The same goes for the main bathroom (not attached to the master bedroom in my home). I would rather have a better sounding and louder speaker there than in the bedroom so I can hear it while I shower. In the bedroom, I still tend to stream music, but generally only as an alarm or when I'm trying to fall asleep. The quality and volume don't matter as much in the bedroom, even if the speaker is used just as much, if not more.
Take a speaker with you
If you don't want to spend a fortune or have a Google Home or Alexa speaker in every room of your home, you can buy just one and take it with you.
The MegaBoot by Koozie will power the Echo for up to 18 hours.might be the ugly duckling of the Alexa lineup, but it can go anywhere, thanks to its built-in battery. Fortunately, there are better options available, such as a battery base. The gives the Echo Dot a rechargeable battery and a better speaker while the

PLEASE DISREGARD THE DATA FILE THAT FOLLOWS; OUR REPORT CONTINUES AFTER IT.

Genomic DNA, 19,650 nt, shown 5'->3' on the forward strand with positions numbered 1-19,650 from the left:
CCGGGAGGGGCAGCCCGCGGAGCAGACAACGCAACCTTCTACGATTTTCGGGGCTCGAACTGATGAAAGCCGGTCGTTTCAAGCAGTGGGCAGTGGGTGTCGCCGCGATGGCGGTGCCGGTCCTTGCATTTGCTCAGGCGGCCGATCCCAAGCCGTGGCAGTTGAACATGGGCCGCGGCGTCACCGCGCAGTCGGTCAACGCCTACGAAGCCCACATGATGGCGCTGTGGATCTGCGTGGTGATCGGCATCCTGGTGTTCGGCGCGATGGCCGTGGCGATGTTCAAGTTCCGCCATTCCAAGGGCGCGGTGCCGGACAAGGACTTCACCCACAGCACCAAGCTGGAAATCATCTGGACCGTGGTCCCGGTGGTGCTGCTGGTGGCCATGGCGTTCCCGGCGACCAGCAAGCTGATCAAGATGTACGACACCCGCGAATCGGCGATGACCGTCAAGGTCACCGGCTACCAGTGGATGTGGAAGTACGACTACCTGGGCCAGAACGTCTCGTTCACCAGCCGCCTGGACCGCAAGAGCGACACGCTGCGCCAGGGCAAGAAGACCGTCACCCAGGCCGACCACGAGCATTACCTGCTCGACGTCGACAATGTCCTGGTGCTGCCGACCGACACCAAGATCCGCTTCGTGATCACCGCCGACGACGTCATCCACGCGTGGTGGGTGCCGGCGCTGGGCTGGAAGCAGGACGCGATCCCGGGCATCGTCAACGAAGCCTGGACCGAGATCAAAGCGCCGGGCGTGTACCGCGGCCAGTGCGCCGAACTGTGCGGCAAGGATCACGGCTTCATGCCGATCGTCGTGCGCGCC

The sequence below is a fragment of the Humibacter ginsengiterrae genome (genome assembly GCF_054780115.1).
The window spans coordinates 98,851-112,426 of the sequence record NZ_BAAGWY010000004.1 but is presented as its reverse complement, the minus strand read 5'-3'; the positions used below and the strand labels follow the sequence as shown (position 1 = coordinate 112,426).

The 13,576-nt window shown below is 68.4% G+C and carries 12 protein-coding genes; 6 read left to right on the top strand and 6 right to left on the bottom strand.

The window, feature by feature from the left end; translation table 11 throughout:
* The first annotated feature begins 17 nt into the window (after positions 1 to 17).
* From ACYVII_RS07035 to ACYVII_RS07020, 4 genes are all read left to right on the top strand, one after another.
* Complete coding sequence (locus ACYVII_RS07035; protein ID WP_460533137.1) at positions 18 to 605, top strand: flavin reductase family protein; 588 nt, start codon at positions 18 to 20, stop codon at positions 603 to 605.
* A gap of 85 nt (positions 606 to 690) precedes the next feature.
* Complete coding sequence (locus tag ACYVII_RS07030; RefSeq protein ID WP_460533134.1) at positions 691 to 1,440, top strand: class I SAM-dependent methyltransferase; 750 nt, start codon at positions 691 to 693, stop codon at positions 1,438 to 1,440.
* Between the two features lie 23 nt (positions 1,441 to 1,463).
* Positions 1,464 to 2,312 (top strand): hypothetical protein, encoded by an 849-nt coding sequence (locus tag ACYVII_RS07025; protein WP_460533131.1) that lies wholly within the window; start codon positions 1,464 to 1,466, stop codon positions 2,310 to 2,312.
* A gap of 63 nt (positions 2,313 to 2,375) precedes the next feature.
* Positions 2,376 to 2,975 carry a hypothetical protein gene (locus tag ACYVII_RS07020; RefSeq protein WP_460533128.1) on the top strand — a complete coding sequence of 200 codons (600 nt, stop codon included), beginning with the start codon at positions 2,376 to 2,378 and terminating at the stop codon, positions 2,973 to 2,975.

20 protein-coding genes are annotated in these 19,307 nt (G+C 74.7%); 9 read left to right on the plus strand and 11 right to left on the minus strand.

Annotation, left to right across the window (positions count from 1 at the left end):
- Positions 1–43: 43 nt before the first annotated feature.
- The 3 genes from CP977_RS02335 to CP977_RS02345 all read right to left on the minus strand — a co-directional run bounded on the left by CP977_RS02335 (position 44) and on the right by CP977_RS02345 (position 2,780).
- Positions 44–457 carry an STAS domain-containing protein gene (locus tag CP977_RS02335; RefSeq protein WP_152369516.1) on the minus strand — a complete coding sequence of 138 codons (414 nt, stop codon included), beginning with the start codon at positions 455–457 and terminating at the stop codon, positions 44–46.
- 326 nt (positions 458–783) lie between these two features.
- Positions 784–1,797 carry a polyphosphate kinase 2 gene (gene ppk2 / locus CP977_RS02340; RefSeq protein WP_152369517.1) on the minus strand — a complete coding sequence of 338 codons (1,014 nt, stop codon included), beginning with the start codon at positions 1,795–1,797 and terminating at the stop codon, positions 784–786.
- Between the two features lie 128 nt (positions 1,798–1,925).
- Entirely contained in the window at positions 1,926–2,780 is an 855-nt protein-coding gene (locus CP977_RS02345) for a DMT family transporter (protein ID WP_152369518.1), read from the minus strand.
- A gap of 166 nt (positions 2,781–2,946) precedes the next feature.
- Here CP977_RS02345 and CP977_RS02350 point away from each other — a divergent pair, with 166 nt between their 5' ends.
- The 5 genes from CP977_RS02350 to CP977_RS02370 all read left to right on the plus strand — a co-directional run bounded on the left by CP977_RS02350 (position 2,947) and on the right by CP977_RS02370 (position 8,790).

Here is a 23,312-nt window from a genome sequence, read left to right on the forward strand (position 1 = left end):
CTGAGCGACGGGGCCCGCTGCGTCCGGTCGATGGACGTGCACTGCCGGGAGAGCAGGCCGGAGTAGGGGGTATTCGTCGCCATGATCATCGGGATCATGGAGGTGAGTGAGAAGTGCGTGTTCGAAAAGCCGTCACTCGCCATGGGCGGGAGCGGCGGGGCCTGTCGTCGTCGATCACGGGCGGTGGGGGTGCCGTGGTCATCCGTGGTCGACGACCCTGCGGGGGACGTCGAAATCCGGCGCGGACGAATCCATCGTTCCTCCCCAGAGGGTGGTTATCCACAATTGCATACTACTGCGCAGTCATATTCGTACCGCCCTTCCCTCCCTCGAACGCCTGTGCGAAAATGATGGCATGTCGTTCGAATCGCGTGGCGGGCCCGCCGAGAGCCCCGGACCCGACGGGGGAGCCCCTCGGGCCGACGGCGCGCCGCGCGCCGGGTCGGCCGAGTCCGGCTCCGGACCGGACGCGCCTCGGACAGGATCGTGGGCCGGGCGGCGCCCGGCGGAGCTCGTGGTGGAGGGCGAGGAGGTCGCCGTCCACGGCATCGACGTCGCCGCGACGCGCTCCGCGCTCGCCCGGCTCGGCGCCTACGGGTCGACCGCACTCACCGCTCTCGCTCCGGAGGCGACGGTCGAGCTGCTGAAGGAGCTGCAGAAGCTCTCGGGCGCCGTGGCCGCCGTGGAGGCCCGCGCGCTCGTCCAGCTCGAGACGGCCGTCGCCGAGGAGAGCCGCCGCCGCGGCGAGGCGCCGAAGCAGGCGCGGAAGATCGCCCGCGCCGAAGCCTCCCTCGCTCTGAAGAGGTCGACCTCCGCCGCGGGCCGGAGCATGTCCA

If you prefer Google Home, there's the Ninety7 Battery Base for the original Google Home speaker. And the Mini Back Pack for the Google Home Mini may not be a battery, but it's a mount that plugs straight into any outlet.
Consider the alternatives
These days, smart speakers don't have to beat all. In fact, sometimes it's better when they're not.
For example, in my case, I don't need a fully-fledged Echo in my living room. Conveniently, this is also Sandman Doppler, which are both primarily alarm clocks with Alexa built-in., so opting for something like the would kill two birds with one stone. Or instead of buying an Alexa speaker, you could opt for something like the or
Buying devices that double as Alexa speakers and placing those around the house can help mitigate any guilt you have about owning so many smart speakers. Then again, this certainly won't save you any money. But if you're in the market for multiple smart speakers in the first place, you've likely come to grips with placing convenience and fun ahead of cost savings anyway.
Smart home compatibility tool: Find out what smart home platforms work with your existing kit and vice versa.